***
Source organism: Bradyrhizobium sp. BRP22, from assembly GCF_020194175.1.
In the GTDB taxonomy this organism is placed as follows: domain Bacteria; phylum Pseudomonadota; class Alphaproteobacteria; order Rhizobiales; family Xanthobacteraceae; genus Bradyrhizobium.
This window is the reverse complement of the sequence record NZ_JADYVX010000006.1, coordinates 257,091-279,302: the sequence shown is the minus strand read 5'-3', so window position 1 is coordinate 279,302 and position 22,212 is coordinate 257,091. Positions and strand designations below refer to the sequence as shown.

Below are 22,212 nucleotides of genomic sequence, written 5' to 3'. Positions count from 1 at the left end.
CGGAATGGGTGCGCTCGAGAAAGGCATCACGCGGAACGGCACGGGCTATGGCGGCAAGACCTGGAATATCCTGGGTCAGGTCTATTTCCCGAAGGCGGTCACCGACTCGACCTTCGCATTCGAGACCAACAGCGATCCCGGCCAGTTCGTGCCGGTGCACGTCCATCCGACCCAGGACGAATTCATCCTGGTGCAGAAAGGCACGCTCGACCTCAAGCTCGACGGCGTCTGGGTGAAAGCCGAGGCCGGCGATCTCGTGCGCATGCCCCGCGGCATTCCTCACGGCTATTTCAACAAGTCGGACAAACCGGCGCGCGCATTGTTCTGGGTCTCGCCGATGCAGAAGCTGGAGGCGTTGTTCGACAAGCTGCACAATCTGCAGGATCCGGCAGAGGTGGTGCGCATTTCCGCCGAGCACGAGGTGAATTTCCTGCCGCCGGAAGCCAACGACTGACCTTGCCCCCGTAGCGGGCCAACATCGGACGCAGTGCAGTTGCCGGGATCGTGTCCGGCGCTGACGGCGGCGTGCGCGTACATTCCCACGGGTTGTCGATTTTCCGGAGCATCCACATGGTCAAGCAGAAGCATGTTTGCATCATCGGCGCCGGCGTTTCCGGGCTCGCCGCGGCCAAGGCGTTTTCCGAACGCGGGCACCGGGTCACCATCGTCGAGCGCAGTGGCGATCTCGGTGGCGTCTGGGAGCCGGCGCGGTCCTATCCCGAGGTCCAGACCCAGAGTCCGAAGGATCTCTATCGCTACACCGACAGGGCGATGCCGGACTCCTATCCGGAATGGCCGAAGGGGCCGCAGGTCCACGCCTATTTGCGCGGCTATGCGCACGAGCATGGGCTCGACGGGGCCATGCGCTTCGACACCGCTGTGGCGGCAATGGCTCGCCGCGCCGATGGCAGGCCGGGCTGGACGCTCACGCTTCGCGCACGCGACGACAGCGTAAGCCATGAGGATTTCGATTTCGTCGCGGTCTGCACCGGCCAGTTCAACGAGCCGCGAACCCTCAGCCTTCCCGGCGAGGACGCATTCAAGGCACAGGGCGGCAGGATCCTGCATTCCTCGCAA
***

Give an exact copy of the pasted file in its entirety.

Source organism: Bradyrhizobium sp. BRP22, from assembly GCF_020194175.1.
In the GTDB taxonomy this organism is placed as follows: domain Bacteria; phylum Pseudomonadota; class Alphaproteobacteria; order Rhizobiales; family Xanthobacteraceae; genus Bradyrhizobium.
This window is the reverse complement of the sequence record NZ_JADYVX010000006.1, coordinates 257,091-279,302: the sequence shown is the minus strand read 5'-3', so window position 1 is coordinate 279,302 and position 22,212 is coordinate 257,091. Positions and strand designations below refer to the sequence as shown.

Below are 22,212 nucleotides of genomic sequence, written 5' to 3'. Positions count from 1 at the left end.
CGGAATGGGTGCGCTCGAGAAAGGCATCACGCGGAACGGCACGGGCTATGGCGGCAAGACCTGGAATATCCTGGGTCAGGTCTATTTCCCGAAGGCGGTCACCGACTCGACCTTCGCATTCGAGACCAACAGCGATCCCGGCCAGTTCGTGCCGGTGCACGTCCATCCGACCCAGGACGAATTCATCCTGGTGCAGAAAGGCACGCTCGACCTCAAGCTCGACGGCGTCTGGGTGAAAGCCGAGGCCGGCGATCTCGTGCGCATGCCCCGCGGCATTCCTCACGGCTATTTCAACAAGTCGGACAAACCGGCGCGCGCATTGTTCTGGGTCTCGCCGATGCAGAAGCTGGAGGCGTTGTTCGACAAGCTGCACAATCTGCAGGATCCGGCAGAGGTGGTGCGCATTTCCGCCGAGCACGAGGTGAATTTCCTGCCGCCGGAAGCCAACGACTGACCTTGCCCCCGTAGCGGGCCAACATCGGACGCAGTGCAGTTGCCGGGATCGTGTCCGGCGCTGACGGCGGCGTGCGCGTACATTCCCACGGGTTGTCGATTTTCCGGAGCATCCACATGGTCAAGCAGAAGCATGTTTGCATCATCGGCGCCGGCGTTTCCGGGCTCGCCGCGGCCAAGGCGTTTTCCGAACGCGGGCACCGGGTCACCATCGTCGAGCGCAGTGGCGATCTCGGTGGCGTCTGGGAGCCGGCGCGGTCCTATCCCGAGGTCCAGACCCAGAGTCCGAAGGATCTCTATCGCTACACCGACAGGGCGATGCCGGACTCCTATCCGGAATGGCCGAAGGGGCCGCAGGTCCACGCCTATTTGCGCGGCTATGCGCACGAGCATGGGCTCGACGGGGCCATGCGCTTCGACACCGCTGTGGCGGCAATGGCTCGCCGCGCCGATGGCAGGCCGGGCTGGACGCTCACGCTTCGCGCACGCGACGACAGCGTAAGCCATGAGGATTTCGATTTCGTCGCGGTCTGCACCGGCCAGTTCAACGAGCCGCGAACCCTCAGCCTTCCCGGCGAGGACGCATTCAAGGCACAGGGCGGCAGGATCCTGCATTCCTCGCAA